On the Prowl for Asteroids: NASA Grant Upgrades Sky Survey

March 9th, 2012

Newly upgraded eyes are going to be scoping out the heavens, on the prowl for asteroids that might cross the Earth’s path someday.

NASA is awarding $4.1 million to the Catalina Sky Survey — or CSS — a University of Arizona-based program. The money will used to upgrade and operate the CSS telescopes through 2015.

With their new NASA grant, CSS astronomers will be able to expand the power of their largest telescope four-fold, develop more sensitive software, and conduct their search more nights every month.

The CSS program is part of the university’s Lunar and Planetary Laboratory. It has led the search for so-called near-Earth objects, or NEOs, since 2005.

CSS consists of two wide-field survey telescopes and a dedicated follow-up telescope located in the Catalina mountains north of Tucson, Arizona.

In 2011, the CSS science team discovered 586 near-Earth asteroids, representing 65 percent of NEO discoveries for the year. In addition to its record-setting searches for asteroids, the team was the first to observe an asteroid on a collision course with the Earth, allowing it to be tracked and eventually recovered as meteorites in the desert of Northern Sudan.

In a press statement, Edward Beshore, principal investigator of the Catalina Sky Survey, welcomed the new NASA grant:

“Aside from helping to ensure that we don’t get blindsided by an asteroid, we owe the public the most efficient use of our funding, and we are grateful that we have once again been given the chance to show the world what we can do.”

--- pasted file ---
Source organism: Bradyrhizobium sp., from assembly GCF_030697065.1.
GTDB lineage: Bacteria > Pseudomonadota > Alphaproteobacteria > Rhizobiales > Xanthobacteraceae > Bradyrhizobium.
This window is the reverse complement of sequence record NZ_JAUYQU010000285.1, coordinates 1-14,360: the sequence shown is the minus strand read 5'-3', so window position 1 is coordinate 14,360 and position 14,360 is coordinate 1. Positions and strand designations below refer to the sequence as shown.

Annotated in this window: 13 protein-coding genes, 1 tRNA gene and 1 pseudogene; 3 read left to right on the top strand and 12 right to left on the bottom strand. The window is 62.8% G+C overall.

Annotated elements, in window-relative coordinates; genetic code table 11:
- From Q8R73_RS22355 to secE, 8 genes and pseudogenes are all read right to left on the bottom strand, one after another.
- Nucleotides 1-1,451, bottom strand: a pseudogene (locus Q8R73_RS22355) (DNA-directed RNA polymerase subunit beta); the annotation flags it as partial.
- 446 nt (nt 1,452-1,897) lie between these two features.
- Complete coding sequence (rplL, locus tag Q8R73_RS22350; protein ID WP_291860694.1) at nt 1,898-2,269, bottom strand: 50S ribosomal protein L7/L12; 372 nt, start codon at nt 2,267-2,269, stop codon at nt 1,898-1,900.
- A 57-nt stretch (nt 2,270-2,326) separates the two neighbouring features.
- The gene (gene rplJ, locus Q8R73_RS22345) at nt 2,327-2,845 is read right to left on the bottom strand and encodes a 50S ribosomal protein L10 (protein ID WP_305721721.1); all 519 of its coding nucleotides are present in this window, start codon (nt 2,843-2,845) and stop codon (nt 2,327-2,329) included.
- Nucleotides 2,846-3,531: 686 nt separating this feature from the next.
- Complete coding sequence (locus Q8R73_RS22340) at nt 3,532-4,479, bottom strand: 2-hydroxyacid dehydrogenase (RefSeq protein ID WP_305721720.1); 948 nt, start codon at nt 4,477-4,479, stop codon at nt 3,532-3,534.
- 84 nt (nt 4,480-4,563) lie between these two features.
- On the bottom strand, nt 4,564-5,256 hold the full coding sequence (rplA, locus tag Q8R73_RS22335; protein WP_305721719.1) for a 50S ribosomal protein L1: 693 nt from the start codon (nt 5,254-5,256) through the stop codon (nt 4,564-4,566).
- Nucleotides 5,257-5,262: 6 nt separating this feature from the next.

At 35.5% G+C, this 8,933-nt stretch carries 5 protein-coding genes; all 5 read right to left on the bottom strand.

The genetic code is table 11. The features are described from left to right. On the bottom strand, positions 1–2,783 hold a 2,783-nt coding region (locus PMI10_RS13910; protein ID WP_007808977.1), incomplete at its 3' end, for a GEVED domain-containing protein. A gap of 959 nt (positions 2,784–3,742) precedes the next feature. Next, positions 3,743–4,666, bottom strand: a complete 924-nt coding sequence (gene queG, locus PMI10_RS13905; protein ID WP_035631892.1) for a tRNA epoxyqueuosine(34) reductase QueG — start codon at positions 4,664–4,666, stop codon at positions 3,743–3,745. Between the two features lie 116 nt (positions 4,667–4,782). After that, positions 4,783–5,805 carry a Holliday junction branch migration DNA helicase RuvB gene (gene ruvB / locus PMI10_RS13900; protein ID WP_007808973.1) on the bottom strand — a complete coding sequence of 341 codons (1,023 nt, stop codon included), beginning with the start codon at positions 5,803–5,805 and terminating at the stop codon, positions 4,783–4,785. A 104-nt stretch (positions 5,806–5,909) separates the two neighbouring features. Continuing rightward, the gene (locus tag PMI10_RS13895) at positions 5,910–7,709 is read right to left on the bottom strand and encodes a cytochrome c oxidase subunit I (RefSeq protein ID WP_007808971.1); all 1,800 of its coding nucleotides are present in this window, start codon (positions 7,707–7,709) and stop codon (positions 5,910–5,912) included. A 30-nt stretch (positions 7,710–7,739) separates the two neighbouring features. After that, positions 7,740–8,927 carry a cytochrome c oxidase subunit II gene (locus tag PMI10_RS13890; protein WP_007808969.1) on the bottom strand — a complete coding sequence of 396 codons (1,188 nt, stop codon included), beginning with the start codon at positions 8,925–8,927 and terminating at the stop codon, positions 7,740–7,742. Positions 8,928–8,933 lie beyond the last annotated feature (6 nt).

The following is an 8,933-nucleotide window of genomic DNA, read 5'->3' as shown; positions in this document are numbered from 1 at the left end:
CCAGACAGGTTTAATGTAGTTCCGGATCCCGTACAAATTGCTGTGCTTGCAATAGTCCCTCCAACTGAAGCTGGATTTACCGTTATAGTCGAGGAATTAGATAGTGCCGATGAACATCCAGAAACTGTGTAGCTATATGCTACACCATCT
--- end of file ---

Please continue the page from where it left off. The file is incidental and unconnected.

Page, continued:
Photo shows the Schmidt Telescope located on Mt. Bigelow in the Catalina Mountains just north of Tucson, Ariz. one of the instruments used to detect asteroids that could pose a hazard to Earth. (Photo credit: Catalina Sky Survey)

By Leonard David

2 Responses

  1. Ehk says:

    I’ve always loved the space proagrm here in the US hmmm, you are so into spending the tax dollars on this, does Canada have a space proagrm? It strikes me that N. Korea has launched more rockets than Canada but I could be wrong about that.Anyway, we have so many inventions and such that have spun off directly from research for the space proagrm. Teflon, adult diapers, meals of paste in a tube, learning to poop without gravity. The list goes on and on.And how would we have hundreds of useless TV channels on satellite TV without satellites?

  2. Bere says:

    Hi Joe,I know it’s not really reasnurisg, but the ones they know about are the big ones. The unknown ones are unknown because they’re small(er).Scarier is the fact that we’ve been sending out detailed instructions on how to get here (the Pioneer and Voyager missions) on the assumption that anyone who finds them will be friendly. is a question we may not want to know the answer to.